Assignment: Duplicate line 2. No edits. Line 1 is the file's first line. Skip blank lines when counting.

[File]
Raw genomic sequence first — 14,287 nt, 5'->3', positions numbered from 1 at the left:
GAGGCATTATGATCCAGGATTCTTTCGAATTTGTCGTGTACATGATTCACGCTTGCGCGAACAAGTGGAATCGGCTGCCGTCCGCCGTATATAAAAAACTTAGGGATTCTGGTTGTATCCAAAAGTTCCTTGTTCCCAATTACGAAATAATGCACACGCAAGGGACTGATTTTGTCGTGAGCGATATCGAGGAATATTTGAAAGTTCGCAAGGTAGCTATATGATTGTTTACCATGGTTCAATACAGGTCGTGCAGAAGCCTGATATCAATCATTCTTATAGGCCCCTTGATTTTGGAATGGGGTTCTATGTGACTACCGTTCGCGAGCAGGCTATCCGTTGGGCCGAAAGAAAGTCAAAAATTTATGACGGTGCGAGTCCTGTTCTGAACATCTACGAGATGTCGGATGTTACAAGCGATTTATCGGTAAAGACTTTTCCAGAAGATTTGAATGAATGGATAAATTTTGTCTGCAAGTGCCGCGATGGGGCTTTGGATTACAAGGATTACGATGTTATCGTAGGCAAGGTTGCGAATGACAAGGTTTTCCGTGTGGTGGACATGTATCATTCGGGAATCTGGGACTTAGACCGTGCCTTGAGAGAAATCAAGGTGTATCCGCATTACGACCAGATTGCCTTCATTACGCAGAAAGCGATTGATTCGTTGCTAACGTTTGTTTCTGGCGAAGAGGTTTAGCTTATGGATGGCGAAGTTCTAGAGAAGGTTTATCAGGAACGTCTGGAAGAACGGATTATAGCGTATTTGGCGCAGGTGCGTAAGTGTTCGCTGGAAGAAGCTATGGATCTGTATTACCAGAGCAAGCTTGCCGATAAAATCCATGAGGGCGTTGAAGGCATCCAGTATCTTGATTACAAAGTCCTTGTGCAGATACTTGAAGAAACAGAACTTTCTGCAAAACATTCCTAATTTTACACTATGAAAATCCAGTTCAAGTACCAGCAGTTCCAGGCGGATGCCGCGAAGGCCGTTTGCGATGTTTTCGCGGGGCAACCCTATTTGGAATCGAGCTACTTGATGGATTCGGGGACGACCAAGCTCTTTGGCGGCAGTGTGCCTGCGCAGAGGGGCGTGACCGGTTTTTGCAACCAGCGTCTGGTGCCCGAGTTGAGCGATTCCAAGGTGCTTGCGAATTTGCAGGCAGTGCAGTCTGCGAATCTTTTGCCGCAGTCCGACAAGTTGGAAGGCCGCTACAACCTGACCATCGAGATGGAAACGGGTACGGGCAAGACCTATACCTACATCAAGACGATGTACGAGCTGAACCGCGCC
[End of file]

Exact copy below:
GAGGCATTATGATCCAGGATTCTTTCGAATTTGTCGTGTACATGATTCACGCTTGCGCGAACAAGTGGAATCGGCTGCCGTCCGCCGTATATAAAAAACTTAGGGATTCTGGTTGTATCCAAAAGTTCCTTGTTCCCAATTACGAAATAATGCACACGCAAGGGACTGATTTTGTCGTGAGCGATATCGAGGAATATTTGAAAGTTCGCAAGGTAGCTATATGATTGTTTACCATGGTTCAATACAGGTCGTGCAGAAGCCTGATATCAATCATTCTTATAGGCCCCTTGATTTTGGAATGGGGTTCTATGTGACTACCGTTCGCGAGCAGGCTATCCGTTGGGCCGAAAGAAAGTCAAAAATTTATGACGGTGCGAGTCCTGTTCTGAACATCTACGAGATGTCGGATGTTACAAGCGATTTATCGGTAAAGACTTTTCCAGAAGATTTGAATGAATGGATAAATTTTGTCTGCAAGTGCCGCGATGGGGCTTTGGATTACAAGGATTACGATGTTATCGTAGGCAAGGTTGCGAATGACAAGGTTTTCCGTGTGGTGGACATGTATCATTCGGGAATCTGGGACTTAGACCGTGCCTTGAGAGAAATCAAGGTGTATCCGCATTACGACCAGATTGCCTTCATTACGCAGAAAGCGATTGATTCGTTGCTAACGTTTGTTTCTGGCGAAGAGGTTTAGCTTATGGATGGCGAAGTTCTAGAGAAGGTTTATCAGGAACGTCTGGAAGAACGGATTATAGCGTATTTGGCGCAGGTGCGTAAGTGTTCGCTGGAAGAAGCTATGGATCTGTATTACCAGAGCAAGCTTGCCGATAAAATCCATGAGGGCGTTGAAGGCATCCAGTATCTTGATTACAAAGTCCTTGTGCAGATACTTGAAGAAACAGAACTTTCTGCAAAACATTCCTAATTTTACACTATGAAAATCCAGTTCAAGTACCAGCAGTTCCAGGCGGATGCCGCGAAGGCCGTTTGCGATGTTTTCGCGGGGCAACCCTATTTGGAATCGAGCTACTTGATGGATTCGGGGACGACCAAGCTCTTTGGCGGCAGTGTGCCTGCGCAGAGGGGCGTGACCGGTTTTTGCAACCAGCGTCTGGTGCCCGAGTTGAGCGATTCCAAGGTGCTTGCGAATTTGCAGGCAGTGCAGTCTGCGAATCTTTTGCCGCAGTCCGACAAGTTGGAAGGCCGCTACAACCTGACCATCGAGATGGAAACGGGTACGGGCAAGACCTATACCTACATCAAGACGATGTACGAGCTGAACCGCGCC